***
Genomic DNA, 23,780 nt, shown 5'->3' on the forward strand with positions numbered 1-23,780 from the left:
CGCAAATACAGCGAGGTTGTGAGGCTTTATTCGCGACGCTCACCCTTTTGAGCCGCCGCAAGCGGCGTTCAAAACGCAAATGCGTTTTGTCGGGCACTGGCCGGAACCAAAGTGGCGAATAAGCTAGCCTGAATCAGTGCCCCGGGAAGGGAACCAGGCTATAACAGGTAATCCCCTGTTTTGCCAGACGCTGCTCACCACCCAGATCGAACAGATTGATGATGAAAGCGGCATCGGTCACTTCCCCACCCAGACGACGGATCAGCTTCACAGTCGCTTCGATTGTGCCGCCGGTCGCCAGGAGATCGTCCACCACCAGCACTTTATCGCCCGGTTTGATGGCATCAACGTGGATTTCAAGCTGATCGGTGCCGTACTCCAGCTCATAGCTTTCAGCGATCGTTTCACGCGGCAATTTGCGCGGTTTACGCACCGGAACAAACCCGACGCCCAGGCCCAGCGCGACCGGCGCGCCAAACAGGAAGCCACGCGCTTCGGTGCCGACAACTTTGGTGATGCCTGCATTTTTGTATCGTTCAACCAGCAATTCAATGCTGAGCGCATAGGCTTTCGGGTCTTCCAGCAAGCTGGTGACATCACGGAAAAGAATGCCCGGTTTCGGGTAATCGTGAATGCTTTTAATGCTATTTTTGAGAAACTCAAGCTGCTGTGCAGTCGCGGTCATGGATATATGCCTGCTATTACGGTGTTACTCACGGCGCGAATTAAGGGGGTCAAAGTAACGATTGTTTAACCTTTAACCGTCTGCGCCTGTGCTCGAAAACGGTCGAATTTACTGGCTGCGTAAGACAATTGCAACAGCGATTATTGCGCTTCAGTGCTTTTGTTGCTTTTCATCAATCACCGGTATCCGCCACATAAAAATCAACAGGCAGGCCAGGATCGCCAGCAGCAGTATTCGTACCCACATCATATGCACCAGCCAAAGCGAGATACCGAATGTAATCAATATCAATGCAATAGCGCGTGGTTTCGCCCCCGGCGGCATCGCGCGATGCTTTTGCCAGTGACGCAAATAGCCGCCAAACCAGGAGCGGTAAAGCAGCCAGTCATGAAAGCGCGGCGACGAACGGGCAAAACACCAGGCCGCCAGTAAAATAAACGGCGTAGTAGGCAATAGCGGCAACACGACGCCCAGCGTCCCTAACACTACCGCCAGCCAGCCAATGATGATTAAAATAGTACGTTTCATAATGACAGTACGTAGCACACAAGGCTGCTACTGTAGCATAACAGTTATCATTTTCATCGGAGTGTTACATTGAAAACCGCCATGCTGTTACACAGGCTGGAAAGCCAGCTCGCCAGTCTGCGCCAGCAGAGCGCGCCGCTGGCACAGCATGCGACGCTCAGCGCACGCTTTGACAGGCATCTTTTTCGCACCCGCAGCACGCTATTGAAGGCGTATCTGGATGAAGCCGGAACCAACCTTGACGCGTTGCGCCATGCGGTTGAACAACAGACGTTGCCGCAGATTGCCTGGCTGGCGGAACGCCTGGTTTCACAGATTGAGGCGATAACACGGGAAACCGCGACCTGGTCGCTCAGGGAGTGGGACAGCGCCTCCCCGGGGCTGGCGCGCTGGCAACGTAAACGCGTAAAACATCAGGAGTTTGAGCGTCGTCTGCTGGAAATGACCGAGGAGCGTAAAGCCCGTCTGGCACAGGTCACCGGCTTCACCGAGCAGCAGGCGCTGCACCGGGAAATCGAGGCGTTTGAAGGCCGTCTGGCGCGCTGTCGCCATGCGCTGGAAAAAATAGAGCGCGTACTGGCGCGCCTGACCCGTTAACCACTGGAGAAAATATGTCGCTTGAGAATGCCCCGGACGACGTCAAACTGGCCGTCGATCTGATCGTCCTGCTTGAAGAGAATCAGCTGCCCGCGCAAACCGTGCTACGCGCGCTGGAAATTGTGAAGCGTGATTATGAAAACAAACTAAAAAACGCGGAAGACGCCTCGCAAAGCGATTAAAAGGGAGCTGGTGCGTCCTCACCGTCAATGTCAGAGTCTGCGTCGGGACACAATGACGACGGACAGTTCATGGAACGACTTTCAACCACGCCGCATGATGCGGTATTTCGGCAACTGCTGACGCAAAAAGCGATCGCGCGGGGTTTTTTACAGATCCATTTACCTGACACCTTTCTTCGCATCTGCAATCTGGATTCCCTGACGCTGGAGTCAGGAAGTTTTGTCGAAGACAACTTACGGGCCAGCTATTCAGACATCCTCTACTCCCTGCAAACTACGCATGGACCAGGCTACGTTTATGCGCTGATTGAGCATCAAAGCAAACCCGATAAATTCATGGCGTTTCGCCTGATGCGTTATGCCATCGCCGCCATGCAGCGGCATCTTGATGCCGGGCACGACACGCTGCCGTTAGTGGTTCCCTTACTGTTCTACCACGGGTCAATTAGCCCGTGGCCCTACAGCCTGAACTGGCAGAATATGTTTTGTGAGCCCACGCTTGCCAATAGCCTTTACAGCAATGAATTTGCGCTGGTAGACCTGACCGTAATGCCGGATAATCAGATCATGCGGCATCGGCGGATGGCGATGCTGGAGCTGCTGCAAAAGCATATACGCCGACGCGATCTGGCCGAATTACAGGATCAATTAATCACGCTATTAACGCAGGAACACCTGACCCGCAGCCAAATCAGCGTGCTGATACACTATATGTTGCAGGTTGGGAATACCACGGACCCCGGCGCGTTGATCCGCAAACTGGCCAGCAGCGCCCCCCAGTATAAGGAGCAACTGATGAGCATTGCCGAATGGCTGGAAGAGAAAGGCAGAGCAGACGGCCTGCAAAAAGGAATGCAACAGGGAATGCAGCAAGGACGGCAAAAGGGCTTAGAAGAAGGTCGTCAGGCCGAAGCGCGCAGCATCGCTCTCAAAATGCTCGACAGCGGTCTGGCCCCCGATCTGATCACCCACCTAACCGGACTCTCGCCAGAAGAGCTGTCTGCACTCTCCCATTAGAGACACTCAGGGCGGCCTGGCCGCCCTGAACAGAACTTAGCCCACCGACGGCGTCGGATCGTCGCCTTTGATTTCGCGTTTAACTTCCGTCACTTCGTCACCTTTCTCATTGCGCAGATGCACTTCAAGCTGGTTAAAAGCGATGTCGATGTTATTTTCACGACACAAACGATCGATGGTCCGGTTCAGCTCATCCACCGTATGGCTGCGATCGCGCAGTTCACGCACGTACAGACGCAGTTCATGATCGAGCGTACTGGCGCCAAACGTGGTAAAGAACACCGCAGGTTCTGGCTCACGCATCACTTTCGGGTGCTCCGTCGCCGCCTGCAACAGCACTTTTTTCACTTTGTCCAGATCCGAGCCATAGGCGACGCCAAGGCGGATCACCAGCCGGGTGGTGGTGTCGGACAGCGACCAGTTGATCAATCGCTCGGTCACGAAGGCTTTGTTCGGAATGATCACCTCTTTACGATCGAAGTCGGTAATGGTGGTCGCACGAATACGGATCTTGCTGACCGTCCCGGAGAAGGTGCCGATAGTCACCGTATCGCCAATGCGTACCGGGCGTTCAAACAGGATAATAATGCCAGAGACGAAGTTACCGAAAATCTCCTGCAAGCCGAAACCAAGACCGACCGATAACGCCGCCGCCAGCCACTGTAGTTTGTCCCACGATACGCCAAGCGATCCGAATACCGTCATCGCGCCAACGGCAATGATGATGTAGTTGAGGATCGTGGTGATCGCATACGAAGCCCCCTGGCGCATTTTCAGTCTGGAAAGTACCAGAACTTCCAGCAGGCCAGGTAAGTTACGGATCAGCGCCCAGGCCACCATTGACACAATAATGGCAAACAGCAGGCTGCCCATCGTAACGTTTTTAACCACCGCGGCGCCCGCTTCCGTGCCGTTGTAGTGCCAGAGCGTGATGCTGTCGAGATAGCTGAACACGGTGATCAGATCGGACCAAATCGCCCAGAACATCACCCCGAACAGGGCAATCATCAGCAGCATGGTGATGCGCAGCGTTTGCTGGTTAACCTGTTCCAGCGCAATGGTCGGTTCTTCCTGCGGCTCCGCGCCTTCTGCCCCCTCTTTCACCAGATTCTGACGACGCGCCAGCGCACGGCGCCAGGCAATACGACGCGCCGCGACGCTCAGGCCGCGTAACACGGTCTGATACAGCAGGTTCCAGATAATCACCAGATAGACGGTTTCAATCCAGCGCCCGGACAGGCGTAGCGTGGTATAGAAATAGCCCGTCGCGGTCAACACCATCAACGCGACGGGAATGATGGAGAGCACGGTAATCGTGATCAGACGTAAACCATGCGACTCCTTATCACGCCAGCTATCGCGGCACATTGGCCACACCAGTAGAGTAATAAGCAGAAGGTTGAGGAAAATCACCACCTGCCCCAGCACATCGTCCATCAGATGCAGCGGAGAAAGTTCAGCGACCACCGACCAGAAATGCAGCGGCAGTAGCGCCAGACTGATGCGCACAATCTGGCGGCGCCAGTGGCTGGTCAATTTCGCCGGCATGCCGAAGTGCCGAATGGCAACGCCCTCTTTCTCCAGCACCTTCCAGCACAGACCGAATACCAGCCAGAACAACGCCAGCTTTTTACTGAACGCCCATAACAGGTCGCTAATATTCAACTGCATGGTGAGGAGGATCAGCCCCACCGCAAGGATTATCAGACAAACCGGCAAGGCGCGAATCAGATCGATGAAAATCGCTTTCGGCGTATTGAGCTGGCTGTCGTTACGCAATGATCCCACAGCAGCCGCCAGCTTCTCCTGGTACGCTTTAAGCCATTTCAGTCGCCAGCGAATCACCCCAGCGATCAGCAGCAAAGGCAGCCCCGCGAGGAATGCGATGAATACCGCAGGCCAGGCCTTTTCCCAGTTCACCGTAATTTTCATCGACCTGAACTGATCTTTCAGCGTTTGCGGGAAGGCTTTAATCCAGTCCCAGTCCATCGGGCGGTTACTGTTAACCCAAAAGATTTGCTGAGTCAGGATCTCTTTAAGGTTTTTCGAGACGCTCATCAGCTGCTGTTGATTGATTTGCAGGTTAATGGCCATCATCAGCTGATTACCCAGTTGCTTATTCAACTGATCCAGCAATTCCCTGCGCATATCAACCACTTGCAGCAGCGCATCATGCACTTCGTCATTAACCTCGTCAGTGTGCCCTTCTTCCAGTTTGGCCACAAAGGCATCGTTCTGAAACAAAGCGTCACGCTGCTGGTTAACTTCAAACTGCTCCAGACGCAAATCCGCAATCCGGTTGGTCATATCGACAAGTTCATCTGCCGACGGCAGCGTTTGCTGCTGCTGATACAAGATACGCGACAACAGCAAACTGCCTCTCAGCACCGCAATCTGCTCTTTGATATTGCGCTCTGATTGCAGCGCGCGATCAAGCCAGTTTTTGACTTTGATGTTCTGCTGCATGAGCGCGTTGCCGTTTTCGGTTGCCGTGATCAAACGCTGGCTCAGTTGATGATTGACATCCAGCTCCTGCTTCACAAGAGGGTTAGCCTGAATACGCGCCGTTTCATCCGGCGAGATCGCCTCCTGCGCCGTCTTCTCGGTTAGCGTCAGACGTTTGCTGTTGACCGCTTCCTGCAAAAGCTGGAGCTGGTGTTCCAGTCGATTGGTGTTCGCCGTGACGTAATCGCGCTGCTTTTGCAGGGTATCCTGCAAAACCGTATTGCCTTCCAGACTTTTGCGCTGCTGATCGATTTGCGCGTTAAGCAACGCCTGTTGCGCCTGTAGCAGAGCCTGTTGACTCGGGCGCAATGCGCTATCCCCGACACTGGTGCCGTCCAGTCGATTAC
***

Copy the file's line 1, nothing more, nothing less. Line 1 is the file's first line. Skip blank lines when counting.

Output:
Genomic DNA, 23,780 nt, shown 5'->3' on the forward strand with positions numbered 1-23,780 from the left: